Bullying and harassment: these experiences can have a significant impact on the emotional and psychological well-being of young people, making it difficult for them to focus on work and show successful academic performance.
Academic pressure and expectations: whether from parents, educators, or peers, academic pressure can also result in academic trauma for students, particularly if they feel overburdened or inadequately supported by educators, social workers, or school staff.
Discrimination and prejudice: an individual's race, ethnicity, gender, or sexual orientation can affect their capability to learn and feel successful at school. Students feel often unsupported in this aspect.
School safety and security: instances of violence in school, like a school shooting, can also result in academic trauma since students may experience a sense of insecurity or anxiety at school.
Here's how trauma can show up in the classroom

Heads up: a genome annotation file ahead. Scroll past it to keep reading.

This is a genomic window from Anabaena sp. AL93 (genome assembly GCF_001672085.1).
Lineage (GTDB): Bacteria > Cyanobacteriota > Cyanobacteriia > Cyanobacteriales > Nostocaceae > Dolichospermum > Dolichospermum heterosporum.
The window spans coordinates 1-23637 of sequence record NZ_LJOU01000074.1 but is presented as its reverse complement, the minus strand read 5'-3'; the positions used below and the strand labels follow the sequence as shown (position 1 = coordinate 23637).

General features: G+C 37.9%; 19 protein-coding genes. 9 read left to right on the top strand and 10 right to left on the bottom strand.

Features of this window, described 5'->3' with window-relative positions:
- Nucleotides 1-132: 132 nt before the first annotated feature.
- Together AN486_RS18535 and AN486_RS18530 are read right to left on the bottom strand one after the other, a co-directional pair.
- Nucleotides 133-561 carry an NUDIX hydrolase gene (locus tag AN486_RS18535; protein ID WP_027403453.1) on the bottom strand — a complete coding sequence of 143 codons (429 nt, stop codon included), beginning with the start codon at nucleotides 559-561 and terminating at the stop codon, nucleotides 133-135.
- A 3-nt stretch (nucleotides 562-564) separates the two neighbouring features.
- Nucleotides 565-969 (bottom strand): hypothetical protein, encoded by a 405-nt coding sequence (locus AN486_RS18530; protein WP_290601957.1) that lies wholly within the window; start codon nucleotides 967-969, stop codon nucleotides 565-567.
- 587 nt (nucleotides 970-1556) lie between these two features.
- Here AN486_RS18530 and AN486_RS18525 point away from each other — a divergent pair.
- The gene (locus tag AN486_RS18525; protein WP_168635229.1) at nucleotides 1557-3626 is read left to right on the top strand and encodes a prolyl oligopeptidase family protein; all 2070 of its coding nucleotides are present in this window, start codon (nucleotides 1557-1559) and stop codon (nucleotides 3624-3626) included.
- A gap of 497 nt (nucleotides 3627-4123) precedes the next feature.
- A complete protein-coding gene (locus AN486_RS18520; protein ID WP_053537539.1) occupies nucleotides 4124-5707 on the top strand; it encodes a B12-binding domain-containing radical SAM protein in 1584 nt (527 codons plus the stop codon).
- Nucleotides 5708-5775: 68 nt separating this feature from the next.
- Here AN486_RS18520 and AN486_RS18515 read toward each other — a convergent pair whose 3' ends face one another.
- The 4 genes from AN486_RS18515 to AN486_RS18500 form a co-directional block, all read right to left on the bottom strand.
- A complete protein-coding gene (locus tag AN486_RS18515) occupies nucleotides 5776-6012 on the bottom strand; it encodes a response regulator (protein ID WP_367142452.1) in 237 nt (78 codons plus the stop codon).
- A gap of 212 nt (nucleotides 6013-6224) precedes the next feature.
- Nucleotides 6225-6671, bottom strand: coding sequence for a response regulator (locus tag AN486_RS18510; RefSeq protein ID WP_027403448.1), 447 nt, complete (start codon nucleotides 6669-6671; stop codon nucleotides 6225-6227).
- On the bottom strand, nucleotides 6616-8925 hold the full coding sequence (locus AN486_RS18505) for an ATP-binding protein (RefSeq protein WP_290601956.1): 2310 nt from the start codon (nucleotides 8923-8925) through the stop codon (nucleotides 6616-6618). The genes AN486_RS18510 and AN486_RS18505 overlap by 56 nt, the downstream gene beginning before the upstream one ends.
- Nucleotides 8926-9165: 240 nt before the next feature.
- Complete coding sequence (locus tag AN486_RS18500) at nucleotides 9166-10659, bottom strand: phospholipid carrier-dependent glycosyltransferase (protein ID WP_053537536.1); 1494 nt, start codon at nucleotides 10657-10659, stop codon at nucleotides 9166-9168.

There are many signs of childhood trauma.
Childhood trauma can often bear a resemblance to symptoms of other diagnoses. These behaviors may appear similar to:
ADHD- attention deficit hyperactivity disorder
IED- intermittent explosive disorder
Now that you know this, pay close attention to these academic-related signs of students who may have undergone traumatic events in class or the school setting:
Cognitive and learning-related signs of trauma in the classroom:
difficulty concentrating in class
being easily distracted
trouble adapting to changes
reduced memory capacity
Emotional signs of trauma that interfere with learning:
lack of motivation
difficulty with emotional regulation
Behavioral signs of a traumatic event experience:
avoiding peers and teachers
trouble with eye contact
conflict with peers
What is PTSD?
Posttraumatic stress disorder (PTSD) is a condition triggered by the intense stress of traumatic events.
Traumatized students can develop PTSD when they don't feel they are in a safe environment or are involved in either emotional or physical injuries or the threat of such harm.
Students with PTSD may: